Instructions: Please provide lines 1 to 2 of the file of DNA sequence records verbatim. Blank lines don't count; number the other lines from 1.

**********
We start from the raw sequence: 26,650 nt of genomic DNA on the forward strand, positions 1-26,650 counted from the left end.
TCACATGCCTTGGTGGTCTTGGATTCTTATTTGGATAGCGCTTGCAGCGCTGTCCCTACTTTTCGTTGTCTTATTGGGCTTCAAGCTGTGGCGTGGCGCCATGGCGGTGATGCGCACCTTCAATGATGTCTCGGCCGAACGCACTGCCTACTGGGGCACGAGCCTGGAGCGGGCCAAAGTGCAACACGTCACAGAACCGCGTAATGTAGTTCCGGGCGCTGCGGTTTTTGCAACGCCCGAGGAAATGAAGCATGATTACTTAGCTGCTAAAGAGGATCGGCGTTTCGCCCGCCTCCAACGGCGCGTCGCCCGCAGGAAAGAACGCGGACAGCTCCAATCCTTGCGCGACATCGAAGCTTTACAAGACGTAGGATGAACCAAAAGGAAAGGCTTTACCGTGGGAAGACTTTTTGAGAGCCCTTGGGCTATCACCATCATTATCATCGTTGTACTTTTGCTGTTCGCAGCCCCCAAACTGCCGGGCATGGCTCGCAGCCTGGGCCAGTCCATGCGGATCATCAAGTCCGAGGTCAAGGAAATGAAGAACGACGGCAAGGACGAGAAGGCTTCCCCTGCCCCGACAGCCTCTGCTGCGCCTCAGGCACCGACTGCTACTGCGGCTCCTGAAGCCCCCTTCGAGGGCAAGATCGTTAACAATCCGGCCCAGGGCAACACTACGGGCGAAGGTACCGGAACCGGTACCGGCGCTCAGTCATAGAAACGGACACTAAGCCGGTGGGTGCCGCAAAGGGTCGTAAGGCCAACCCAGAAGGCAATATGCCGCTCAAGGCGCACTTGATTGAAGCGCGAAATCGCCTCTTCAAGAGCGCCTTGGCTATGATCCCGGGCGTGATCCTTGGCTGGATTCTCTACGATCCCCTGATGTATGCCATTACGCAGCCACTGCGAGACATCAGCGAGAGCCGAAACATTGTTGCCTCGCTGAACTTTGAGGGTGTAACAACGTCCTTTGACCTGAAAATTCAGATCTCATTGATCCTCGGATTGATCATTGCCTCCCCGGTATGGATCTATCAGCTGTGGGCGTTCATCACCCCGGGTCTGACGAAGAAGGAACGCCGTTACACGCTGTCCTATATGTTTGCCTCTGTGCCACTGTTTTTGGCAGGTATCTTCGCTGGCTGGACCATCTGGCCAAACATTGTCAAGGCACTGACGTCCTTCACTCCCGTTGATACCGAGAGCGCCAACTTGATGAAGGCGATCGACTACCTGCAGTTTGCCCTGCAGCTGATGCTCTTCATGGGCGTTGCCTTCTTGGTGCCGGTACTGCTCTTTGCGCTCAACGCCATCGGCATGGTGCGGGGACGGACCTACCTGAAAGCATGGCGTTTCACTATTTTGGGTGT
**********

We start from the raw sequence: 26,650 nt of genomic DNA on the forward strand, positions 1-26,650 counted from the left end.
TCACATGCCTTGGTGGTCTTGGATTCTTATTTGGATAGCGCTTGCAGCGCTGTCCCTACTTTTCGTTGTCTTATTGGGCTTCAAGCTGTGGCGTGGCGCCATGGCGGTGATGCGCACCTTCAATGATGTCTCGGCCGAACGCACTGCCTACTGGGGCACGAGCCTGGAGCGGGCCAAAGTGCAACACGTCACAGAACCGCGTAATGTAGTTCCGGGCGCTGCGGTTTTTGCAACGCCCGAGGAAATGAAGCATGATTACTTAGCTGCTAAAGAGGATCGGCGTTTCGCCCGCCTCCAACGGCGCGTCGCCCGCAGGAAAGAACGCGGACAGCTCCAATCCTTGCGCGACATCGAAGCTTTACAAGACGTAGGATGAACCAAAAGGAAAGGCTTTACCGTGGGAAGACTTTTTGAGAGCCCTTGGGCTATCACCATCATTATCATCGTTGTACTTTTGCTGTTCGCAGCCCCCAAACTGCCGGGCATGGCTCGCAGCCTGGGCCAGTCCATGCGGATCATCAAGTCCGAGGTCAAGGAAATGAAGAACGACGGCAAGGACGAGAAGGCTTCCCCTGCCCCGACAGCCTCTGCTGCGCCTCAGGCACCGACTGCTACTGCGGCTCCTGAAGCCCCCTTCGAGGGCAAGATCGTTAACAATCCGGCCCAGGGCAACACTACGGGCGAAGGTACCGGAACCGGTACCGGCGCTCAGTCATAGAAACGGACACTAAGCCGGTGGGTGCCGCAAAGGGTCGTAAGGCCAACCCAGAAGGCAATATGCCGCTCAAGGCGCACTTGATTGAAGCGCGAAATCGCCTCTTCAAGAGCGCCTTGGCTATGATCCCGGGCGTGATCCTTGGCTGGATTCTCTACGATCCCCTGATGTATGCCATTACGCAGCCACTGCGAGACATCAGCGAGAGCCGAAACATTGTTGCCTCGCTGAACTTTGAGGGTGTAACAACGTCCTTTGACCTGAAAATTCAGATCTCATTGATCCTCGGATTGATCATTGCCTCCCCGGTATGGATCTATCAGCTGTGGGCGTTCATCACCCCGGGTCTGACGAAGAAGGAACGCCGTTACACGCTGTCCTATATGTTTGCCTCTGTGCCACTGTTTTTGGCAGGTATCTTCGCTGGCTGGACCATCTGGCCAAACATTGTCAAGGCACTGACGTCCTTCACTCCCGTTGATACCGAGAGCGCCAACTTGATGAAGGCGATCGACTACCTGCAGTTTGCCCTGCAGCTGATGCTCTTCATGGGCGTTGCCTTCTTGGTGCCGGTACTGCTCTTTGCGCTCAACGCCATCGGCATGGTGCGGGGACGGACCTACCTGAAAGCATGGCGTTTCACTATTTTGGGTGT